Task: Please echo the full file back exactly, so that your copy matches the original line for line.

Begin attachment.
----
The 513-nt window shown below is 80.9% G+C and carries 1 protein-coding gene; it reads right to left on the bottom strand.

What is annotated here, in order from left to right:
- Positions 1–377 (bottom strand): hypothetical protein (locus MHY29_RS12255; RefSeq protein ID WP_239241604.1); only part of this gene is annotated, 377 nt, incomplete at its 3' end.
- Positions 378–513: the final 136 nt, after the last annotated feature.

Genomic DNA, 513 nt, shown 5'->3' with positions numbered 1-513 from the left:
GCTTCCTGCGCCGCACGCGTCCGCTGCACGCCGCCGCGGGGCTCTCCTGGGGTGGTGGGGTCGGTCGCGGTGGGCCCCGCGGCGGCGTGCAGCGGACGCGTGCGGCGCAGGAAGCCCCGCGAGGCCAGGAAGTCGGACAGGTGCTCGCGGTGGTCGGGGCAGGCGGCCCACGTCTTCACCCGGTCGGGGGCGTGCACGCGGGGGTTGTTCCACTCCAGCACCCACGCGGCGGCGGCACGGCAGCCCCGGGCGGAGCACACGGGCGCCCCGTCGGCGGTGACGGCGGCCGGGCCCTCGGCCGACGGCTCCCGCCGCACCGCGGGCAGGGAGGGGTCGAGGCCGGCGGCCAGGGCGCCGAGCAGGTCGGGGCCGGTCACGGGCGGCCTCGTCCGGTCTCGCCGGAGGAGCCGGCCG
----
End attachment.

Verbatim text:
The 513-nt window shown below is 80.9% G+C and carries 1 protein-coding gene; it reads right to left on the bottom strand.

What is annotated here, in order from left to right:
- Positions 1–377 (bottom strand): hypothetical protein (locus MHY29_RS12255; RefSeq protein ID WP_239241604.1); only part of this gene is annotated, 377 nt, incomplete at its 3' end.
- Positions 378–513: the final 136 nt, after the last annotated feature.

Genomic DNA, 513 nt, shown 5'->3' with positions numbered 1-513 from the left:
GCTTCCTGCGCCGCACGCGTCCGCTGCACGCCGCCGCGGGGCTCTCCTGGGGTGGTGGGGTCGGTCGCGGTGGGCCCCGCGGCGGCGTGCAGCGGACGCGTGCGGCGCAGGAAGCCCCGCGAGGCCAGGAAGTCGGACAGGTGCTCGCGGTGGTCGGGGCAGGCGGCCCACGTCTTCACCCGGTCGGGGGCGTGCACGCGGGGGTTGTTCCACTCCAGCACCCACGCGGCGGCGGCACGGCAGCCCCGGGCGGAGCACACGGGCGCCCCGTCGGCGGTGACGGCGGCCGGGCCCTCGGCCGACGGCTCCCGCCGCACCGCGGGCAGGGAGGGGTCGAGGCCGGCGGCCAGGGCGCCGAGCAGGTCGGGGCCGGTCACGGGCGGCCTCGTCCGGTCTCGCCGGAGGAGCCGGCCG